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It’s OK, tech firms—Google won’t squelch you

Internet giant Google does not plan to “squelch” innovation by moving into the East London area dubbed Tech City, Theo Bertram, the company’s UK policy manager, has said.

During a meeting of the London Assembly’s Economy, Culture and Sport Committee on 6 December, Bertram said getting involved in the government’s Tech City project was a new undertaking and that the goal would be to support small firms rather than just buying them up.

Google has signed a lease on a seven-storey building in the Old Street area. According to Bertram, the aim was for the East London base to act as a “launch pad” for small tech firms.

The committee is investigating the Tech City project and will publish a report in February on how successful it has been as well as on how to support technology start-up firms.

Bertram met the committee along with others involved in the Tech City project, including Eric Van der Kleij, chief executive of the Tech City Investment Organisation.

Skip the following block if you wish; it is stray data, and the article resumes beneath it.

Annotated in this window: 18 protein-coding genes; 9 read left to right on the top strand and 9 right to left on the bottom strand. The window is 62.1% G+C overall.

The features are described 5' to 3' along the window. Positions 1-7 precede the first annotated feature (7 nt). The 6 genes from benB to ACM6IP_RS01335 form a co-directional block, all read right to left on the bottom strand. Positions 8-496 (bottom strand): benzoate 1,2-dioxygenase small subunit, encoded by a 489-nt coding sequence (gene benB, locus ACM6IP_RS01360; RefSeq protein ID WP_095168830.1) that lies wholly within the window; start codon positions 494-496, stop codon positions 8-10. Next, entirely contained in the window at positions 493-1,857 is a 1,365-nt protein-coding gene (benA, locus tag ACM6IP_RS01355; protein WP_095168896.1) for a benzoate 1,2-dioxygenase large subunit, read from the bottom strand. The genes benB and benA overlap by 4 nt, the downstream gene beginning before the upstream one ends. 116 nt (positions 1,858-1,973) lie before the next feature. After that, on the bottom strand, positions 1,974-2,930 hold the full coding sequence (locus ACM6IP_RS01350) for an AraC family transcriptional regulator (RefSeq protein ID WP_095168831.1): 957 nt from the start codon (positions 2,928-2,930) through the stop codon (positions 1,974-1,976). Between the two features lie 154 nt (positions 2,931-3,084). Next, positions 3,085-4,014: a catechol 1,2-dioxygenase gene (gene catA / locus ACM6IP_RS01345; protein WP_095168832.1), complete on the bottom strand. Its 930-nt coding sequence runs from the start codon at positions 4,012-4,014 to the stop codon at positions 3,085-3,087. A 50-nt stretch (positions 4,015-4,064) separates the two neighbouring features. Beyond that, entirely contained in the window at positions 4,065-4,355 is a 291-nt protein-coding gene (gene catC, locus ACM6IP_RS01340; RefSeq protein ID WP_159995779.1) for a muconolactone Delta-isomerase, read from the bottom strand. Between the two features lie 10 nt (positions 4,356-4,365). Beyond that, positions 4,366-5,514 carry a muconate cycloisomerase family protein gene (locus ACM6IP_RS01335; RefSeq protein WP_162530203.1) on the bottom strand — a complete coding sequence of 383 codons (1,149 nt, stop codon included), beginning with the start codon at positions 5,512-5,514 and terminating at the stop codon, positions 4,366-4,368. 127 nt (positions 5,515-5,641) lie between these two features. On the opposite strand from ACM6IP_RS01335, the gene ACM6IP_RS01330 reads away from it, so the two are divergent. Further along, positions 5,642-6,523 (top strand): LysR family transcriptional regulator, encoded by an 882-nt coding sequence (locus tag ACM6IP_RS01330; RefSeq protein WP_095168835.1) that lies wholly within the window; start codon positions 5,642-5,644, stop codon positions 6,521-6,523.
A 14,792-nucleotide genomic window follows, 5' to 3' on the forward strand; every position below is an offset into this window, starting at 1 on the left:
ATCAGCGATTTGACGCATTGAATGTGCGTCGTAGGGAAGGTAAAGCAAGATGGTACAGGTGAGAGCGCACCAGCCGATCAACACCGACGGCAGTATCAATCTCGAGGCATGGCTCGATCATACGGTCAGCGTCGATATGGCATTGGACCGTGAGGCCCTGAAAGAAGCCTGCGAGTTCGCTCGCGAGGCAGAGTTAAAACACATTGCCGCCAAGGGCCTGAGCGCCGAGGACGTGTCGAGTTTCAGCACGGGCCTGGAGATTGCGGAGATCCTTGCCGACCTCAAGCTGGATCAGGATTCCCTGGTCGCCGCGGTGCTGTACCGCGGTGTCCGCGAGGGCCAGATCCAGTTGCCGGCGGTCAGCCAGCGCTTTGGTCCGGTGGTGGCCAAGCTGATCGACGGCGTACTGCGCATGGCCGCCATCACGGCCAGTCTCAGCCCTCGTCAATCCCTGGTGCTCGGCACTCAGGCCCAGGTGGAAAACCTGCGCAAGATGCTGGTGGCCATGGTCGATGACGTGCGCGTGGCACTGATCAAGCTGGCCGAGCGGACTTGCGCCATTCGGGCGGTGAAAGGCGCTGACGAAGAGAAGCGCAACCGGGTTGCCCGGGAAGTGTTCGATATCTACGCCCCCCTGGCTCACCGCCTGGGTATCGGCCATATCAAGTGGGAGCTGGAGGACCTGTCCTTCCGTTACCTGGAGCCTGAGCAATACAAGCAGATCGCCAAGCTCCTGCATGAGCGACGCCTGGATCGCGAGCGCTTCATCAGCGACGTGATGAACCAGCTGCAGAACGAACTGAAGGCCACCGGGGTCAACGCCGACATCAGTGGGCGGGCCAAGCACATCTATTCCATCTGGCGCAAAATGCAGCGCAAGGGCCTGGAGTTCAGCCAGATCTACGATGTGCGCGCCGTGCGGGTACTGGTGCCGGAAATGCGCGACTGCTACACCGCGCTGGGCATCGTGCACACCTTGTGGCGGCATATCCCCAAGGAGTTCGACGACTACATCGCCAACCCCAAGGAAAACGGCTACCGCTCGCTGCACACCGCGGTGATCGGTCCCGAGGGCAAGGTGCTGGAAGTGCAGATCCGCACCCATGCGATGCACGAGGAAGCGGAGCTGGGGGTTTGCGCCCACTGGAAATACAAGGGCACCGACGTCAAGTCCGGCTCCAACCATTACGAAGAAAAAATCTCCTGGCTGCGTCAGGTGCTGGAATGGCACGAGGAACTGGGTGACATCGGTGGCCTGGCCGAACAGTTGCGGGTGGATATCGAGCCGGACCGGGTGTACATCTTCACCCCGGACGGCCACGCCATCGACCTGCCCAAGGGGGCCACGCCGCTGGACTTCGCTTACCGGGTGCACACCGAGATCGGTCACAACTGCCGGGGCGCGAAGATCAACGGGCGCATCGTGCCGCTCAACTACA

The standard of broadband internet service in the Tech City area was also discussed, following concerns that it was not up to scratch.

Kulveer Ranger, digital adviser to Boris Johnson, the mayor of London, acknowledged the problem and said talks were ongoing with BT and other telecoms companies to try to improve the infrastructure.

Jeff Lynn, chairman of the Coalition for a Digital Economy and co-founder of Seedrs, a tech investment company, told the committee that larger tech companies clustered around the M4 would be drawn in by Tech City. These firms, who would not find space in the Old Street area, would be interested in setting up operations in the Olympic Park in Stratford after the 2012 Olympics. This would provide a better “ecosystem” for their work, said Lynn.

The committee expressed some concern about the affordability of the Tech City area for workers.